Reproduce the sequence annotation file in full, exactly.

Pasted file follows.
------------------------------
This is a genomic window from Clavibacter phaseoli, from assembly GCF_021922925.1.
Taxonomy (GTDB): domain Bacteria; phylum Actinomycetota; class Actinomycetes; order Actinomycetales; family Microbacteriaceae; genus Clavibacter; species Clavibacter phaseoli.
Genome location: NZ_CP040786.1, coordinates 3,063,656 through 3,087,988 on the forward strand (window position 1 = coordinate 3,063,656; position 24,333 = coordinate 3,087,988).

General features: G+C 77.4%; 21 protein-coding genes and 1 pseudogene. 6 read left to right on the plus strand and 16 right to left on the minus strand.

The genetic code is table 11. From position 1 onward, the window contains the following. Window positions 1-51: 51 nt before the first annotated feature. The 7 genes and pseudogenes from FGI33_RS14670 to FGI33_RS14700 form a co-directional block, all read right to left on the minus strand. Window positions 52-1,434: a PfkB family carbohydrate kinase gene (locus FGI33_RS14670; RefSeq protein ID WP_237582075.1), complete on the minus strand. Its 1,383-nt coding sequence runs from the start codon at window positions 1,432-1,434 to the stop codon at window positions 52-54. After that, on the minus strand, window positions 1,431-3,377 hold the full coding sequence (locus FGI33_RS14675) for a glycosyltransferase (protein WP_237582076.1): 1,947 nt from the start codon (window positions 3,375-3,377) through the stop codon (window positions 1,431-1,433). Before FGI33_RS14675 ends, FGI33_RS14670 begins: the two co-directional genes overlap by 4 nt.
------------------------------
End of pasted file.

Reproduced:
This is a genomic window from Clavibacter phaseoli, from assembly GCF_021922925.1.
Taxonomy (GTDB): domain Bacteria; phylum Actinomycetota; class Actinomycetes; order Actinomycetales; family Microbacteriaceae; genus Clavibacter; species Clavibacter phaseoli.
Genome location: NZ_CP040786.1, coordinates 3,063,656 through 3,087,988 on the forward strand (window position 1 = coordinate 3,063,656; position 24,333 = coordinate 3,087,988).

General features: G+C 77.4%; 21 protein-coding genes and 1 pseudogene. 6 read left to right on the plus strand and 16 right to left on the minus strand.

The genetic code is table 11. From position 1 onward, the window contains the following. Window positions 1-51: 51 nt before the first annotated feature. The 7 genes and pseudogenes from FGI33_RS14670 to FGI33_RS14700 form a co-directional block, all read right to left on the minus strand. Window positions 52-1,434: a PfkB family carbohydrate kinase gene (locus FGI33_RS14670; RefSeq protein ID WP_237582075.1), complete on the minus strand. Its 1,383-nt coding sequence runs from the start codon at window positions 1,432-1,434 to the stop codon at window positions 52-54. After that, on the minus strand, window positions 1,431-3,377 hold the full coding sequence (locus FGI33_RS14675) for a glycosyltransferase (protein WP_237582076.1): 1,947 nt from the start codon (window positions 3,375-3,377) through the stop codon (window positions 1,431-1,433). Before FGI33_RS14675 ends, FGI33_RS14670 begins: the two co-directional genes overlap by 4 nt.